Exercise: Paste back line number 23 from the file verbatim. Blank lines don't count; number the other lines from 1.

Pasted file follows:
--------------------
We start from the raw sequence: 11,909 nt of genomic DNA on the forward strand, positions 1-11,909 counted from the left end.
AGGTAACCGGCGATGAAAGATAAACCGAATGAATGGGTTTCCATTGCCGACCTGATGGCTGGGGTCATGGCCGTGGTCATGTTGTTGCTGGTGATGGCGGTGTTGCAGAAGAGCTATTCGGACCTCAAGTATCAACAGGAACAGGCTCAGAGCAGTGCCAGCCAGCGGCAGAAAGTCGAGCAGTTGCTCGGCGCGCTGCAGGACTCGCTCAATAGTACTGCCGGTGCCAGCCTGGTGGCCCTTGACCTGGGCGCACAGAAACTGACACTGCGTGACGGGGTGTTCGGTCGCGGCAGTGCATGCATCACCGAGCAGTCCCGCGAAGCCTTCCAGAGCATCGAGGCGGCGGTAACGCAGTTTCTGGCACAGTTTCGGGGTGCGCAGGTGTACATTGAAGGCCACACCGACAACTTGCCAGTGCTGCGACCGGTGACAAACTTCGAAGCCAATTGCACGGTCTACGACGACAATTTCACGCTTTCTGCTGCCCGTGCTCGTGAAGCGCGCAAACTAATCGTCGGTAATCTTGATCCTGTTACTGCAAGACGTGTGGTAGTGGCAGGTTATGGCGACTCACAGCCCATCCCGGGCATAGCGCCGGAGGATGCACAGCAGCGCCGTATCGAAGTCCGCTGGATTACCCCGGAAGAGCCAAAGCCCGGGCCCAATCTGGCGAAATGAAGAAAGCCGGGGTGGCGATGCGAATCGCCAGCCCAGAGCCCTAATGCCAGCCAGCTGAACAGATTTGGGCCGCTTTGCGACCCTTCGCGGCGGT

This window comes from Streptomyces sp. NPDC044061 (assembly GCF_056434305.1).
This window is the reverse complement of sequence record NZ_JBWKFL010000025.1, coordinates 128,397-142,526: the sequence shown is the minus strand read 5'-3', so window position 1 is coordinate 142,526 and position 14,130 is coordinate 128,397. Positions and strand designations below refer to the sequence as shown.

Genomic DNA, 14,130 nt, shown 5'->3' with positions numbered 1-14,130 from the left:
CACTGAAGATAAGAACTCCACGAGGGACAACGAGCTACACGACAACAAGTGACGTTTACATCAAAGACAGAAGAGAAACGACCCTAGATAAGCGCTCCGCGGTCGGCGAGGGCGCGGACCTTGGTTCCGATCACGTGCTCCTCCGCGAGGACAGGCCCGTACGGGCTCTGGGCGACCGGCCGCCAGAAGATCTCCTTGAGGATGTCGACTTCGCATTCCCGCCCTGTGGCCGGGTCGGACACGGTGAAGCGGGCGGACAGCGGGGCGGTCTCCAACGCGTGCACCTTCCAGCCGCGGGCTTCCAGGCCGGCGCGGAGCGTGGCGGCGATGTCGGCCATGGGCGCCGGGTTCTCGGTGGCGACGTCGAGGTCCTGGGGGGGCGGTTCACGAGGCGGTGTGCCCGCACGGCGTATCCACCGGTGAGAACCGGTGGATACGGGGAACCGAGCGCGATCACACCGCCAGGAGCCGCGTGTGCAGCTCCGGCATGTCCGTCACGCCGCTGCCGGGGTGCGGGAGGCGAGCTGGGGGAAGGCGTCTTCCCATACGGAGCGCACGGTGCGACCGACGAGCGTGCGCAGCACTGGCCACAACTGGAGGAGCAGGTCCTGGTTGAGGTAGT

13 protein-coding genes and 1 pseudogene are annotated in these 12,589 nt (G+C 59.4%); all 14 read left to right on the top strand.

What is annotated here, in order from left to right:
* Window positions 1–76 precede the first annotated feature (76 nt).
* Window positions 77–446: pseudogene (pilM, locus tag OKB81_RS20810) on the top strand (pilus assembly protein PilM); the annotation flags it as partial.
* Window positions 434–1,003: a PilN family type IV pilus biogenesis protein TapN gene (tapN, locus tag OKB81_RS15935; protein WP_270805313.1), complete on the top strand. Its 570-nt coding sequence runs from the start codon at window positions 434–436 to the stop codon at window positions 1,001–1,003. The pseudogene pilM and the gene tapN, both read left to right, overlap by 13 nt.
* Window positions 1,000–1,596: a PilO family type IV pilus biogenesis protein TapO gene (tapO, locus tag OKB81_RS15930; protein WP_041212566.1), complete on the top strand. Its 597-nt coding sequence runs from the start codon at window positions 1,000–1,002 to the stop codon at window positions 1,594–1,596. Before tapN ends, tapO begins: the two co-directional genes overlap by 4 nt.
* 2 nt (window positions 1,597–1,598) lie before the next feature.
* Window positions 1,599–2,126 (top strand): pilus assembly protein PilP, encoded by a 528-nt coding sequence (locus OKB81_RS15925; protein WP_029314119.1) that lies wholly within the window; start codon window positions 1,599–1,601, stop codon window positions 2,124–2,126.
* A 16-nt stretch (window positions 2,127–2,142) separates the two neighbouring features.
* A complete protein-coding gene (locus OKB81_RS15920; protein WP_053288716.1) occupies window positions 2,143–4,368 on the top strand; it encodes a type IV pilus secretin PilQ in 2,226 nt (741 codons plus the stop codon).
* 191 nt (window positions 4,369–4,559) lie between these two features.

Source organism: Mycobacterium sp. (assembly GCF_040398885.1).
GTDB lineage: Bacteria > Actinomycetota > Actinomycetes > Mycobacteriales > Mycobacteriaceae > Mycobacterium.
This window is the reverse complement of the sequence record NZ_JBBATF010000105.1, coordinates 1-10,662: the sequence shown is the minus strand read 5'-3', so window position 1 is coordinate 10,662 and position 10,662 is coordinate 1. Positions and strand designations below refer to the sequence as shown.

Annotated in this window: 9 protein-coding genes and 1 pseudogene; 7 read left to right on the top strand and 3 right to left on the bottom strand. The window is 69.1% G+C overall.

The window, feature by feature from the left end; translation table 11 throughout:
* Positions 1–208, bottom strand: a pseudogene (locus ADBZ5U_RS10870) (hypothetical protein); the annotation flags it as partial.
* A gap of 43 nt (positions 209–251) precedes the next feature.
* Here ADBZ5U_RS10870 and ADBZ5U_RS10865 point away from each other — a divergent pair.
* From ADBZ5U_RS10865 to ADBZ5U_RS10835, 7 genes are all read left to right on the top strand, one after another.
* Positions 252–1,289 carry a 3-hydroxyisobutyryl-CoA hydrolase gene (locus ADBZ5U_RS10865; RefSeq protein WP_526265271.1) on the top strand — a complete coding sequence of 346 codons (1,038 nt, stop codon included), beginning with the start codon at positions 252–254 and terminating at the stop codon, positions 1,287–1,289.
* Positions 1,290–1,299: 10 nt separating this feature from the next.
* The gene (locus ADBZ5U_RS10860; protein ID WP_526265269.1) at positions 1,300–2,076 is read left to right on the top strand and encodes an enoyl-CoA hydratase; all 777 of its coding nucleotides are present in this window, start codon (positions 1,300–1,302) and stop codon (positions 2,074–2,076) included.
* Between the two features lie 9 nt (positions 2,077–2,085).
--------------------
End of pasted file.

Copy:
* Positions 1–208, bottom strand: a pseudogene (locus ADBZ5U_RS10870) (hypothetical protein); the annotation flags it as partial.